Joe Mauer, Twins begin contract extension talks

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Charley Walters of the St. Paul Pioneer Press reports that Joe Mauer and the Twins “have begun talking about a new deal.”
Walters offers no real details beyond that, and mentions nothing about the money or contract length being discussed, but does have a few quotes from team president Jerry Bell:

I feel good about it because I think he wants to stay here, and we sure want him to be here and all of his teammates want him to be here. We’ll see. I’m past the point where I get nervous about these things. It’ll get worked out. They usually do. We usually are able to work something out with players who we really want to keep.



I don’t think you need to characterize confident or not confident. I’m confident that we will have a good negotiation. To say I’m confident of the outcome, I don’t know. He has a good agent. We’ve done deals with him before.

Bell’s statement that “we usually are able to work something out with players who we really want to keep” is interesting in light of the Twins losing Torii Hunter to free agency and trading Johan Santana to the Mets. Both players were hugely valuable and immensely popular in Minnesota, yet rightly or wrongly the Twins made no legitimate effort to retain either of them.
Mauer, who figures to be named AL MVP later this month, will earn $12.5 million next season before becoming eligible for free agency. Ultimately if he wants to sign the largest possible contract the Twins are highly unlikely to win a bidding war on the open market, but the hope in Minnesota is that the St. Paul native will be content to sign a huge deal while still leaving some money on the table.

Phillies to induct Bobby Abreu to Wall of Fame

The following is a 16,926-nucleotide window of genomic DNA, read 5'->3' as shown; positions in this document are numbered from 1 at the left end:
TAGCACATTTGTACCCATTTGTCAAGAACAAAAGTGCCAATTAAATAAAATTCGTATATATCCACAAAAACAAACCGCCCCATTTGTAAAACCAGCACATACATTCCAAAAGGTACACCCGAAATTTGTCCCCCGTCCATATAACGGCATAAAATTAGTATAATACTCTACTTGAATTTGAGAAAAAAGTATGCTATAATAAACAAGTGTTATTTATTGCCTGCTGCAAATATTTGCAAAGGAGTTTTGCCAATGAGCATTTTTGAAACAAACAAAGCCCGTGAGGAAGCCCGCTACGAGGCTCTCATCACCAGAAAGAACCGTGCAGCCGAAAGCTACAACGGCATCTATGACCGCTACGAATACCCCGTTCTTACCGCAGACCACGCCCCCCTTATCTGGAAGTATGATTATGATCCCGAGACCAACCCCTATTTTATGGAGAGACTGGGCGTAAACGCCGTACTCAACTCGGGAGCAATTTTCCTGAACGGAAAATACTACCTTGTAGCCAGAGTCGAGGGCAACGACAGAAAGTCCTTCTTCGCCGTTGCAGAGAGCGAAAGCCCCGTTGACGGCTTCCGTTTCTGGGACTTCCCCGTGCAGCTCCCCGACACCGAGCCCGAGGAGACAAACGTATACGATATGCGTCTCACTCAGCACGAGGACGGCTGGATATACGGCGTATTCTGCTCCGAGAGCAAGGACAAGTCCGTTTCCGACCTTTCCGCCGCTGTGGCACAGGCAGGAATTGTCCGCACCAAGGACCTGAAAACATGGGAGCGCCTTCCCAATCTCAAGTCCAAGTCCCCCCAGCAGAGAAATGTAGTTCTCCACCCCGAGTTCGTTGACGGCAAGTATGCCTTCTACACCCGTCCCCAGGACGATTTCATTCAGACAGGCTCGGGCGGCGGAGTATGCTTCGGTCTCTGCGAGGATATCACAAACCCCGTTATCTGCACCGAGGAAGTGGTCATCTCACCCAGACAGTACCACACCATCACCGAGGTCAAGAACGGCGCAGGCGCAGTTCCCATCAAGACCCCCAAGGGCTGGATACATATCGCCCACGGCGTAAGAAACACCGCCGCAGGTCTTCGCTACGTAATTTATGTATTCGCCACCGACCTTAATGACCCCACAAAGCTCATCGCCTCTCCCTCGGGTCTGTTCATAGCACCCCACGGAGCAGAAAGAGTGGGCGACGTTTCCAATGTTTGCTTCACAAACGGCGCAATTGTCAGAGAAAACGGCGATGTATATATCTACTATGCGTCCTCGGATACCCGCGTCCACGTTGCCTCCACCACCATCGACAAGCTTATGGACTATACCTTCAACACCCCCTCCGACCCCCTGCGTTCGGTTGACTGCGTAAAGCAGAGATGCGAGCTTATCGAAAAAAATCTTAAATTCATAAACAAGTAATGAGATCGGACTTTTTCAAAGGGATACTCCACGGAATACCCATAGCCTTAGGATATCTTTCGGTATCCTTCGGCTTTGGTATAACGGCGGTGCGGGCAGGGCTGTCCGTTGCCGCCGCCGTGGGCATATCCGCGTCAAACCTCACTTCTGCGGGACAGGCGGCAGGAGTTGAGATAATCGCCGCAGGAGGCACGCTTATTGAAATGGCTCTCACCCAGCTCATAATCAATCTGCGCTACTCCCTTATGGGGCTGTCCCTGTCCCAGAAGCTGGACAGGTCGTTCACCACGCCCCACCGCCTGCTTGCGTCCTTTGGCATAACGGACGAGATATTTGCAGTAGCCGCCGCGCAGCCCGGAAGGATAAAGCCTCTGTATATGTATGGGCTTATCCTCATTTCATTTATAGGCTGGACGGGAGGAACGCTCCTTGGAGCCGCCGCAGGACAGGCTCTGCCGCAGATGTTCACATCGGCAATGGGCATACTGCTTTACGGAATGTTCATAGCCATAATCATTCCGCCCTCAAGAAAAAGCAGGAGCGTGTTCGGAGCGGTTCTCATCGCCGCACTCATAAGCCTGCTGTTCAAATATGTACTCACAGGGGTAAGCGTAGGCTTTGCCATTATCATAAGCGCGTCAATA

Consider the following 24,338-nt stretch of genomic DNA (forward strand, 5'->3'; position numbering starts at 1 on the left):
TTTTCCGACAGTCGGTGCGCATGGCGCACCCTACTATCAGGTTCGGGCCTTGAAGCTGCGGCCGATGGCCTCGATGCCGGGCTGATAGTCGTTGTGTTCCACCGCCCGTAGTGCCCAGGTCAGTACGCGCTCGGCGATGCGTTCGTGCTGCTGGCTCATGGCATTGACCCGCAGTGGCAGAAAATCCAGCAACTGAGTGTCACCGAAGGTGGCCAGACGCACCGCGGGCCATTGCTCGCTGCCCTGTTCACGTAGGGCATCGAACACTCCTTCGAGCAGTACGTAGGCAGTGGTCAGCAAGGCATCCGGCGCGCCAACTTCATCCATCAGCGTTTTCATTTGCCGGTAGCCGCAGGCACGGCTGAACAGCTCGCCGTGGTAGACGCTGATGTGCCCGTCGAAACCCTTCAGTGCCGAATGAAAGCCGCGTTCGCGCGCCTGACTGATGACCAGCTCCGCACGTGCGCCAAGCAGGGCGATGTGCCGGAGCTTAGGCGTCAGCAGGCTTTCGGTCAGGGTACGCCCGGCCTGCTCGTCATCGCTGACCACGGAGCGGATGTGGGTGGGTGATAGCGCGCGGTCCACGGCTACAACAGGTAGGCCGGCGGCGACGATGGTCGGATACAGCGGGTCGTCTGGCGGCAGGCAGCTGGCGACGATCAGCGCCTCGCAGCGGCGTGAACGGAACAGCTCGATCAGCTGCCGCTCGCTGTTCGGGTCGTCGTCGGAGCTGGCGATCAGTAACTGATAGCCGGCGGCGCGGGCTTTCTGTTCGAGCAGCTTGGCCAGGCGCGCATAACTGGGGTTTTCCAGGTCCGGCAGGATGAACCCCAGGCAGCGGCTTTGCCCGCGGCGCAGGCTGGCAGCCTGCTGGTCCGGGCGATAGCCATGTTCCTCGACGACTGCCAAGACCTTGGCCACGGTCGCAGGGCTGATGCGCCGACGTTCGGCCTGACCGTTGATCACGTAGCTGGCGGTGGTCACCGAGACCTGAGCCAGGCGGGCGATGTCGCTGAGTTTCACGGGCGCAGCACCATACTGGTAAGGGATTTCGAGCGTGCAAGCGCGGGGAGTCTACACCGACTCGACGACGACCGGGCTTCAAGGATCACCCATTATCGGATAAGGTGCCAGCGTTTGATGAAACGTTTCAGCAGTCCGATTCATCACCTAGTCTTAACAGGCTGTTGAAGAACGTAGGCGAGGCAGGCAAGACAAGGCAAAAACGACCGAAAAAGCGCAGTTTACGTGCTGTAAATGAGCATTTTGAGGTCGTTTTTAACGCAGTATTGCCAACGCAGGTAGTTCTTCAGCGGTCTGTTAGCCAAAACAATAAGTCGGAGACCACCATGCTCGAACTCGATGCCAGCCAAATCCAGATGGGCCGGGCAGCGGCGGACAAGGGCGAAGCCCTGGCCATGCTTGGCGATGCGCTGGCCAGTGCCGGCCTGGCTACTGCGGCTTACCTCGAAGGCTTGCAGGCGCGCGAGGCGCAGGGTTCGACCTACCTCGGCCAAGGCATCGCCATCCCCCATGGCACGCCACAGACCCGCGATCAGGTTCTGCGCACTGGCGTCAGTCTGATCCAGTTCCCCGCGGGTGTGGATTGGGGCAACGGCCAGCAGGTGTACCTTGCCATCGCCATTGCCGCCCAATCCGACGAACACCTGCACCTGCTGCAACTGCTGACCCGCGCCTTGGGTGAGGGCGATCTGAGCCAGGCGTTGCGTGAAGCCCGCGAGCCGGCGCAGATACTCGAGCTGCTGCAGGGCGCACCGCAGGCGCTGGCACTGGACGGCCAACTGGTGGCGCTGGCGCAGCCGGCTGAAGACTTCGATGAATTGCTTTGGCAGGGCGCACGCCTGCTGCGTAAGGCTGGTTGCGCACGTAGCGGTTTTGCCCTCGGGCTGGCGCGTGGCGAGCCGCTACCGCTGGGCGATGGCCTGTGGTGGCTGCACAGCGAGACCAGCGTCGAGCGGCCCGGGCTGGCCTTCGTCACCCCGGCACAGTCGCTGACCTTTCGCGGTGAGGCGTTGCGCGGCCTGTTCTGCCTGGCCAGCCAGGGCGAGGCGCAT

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The Phillies announced on Wednesday that former outfielder Bobby Abreu will be inducted into the team’s Wall of Fame this summer. The ceremony will take place on Saturday, August 3 as part of the club’s alumni weekend festivities.

Abreu, 45, went to the Phillies in a November 18, 1997 trade with the then-Devil Rays that sent shortstop Kevin Stocker to Tampa. Abreu somehow only made two All-Star teams while in Philly. Overall, he hit .303/.416/.513 with 195 homers, 814 RBI, 891 runs scored, and 254 stolen bases in 1,353 games with the Phillies. Abreu ranks sixth all-time among Phillies in career Wins Above Replacement (47.2), fourth in on-base percentage (.416), seventh in slugging percentage (.513), second in OPS (.928), 10th in runs scored (891), fourth in doubles (348), second in walks (947), and seventh in stolen bases.

Perhaps Abreu’s most noteworthy accomplishment as a Phillie was winning the 2005 Home Run Derby at Comerica Park in Detroit. Abreu hit 24 home runs in the first round and finished with 41 total, both records at the time. That is his most noteworthy accomplishment as, through no fault of his own, the Phillies never made playoffs during his tenure from 1998-06.

Abreu’s tenure came to an end on July 30, 2006, when the club packaged him with pitcher Cory Lidle and sent them to the Yankees in exchange for Matt Smith, Carlos Monasterios, C.J. Henry, and Jesús Sánchez. Obviously, not a trade that worked out well for the Phillies. Abreu played through his age-40 season, spending time with the Angels, Dodgers, and Mets along with the Yankees. He retired with 60 career WAR, per baseball Reference, as well as a .291/.395/.475 batting line, 288 home runs, 1,363 RBI, 1,453 runs scored, and 400 stolen bases.

Phillies fans have always criminally underrated Abreu. He was viewed as lazy and uncaring, in part due to racism and in part due to a perceived aversion to outfield walls. Abreu’s induction into the Phillies’ Wall of Fame is a long time coming, but it will also likely spur a lot of debate on sports talk radio in the months leading up to it.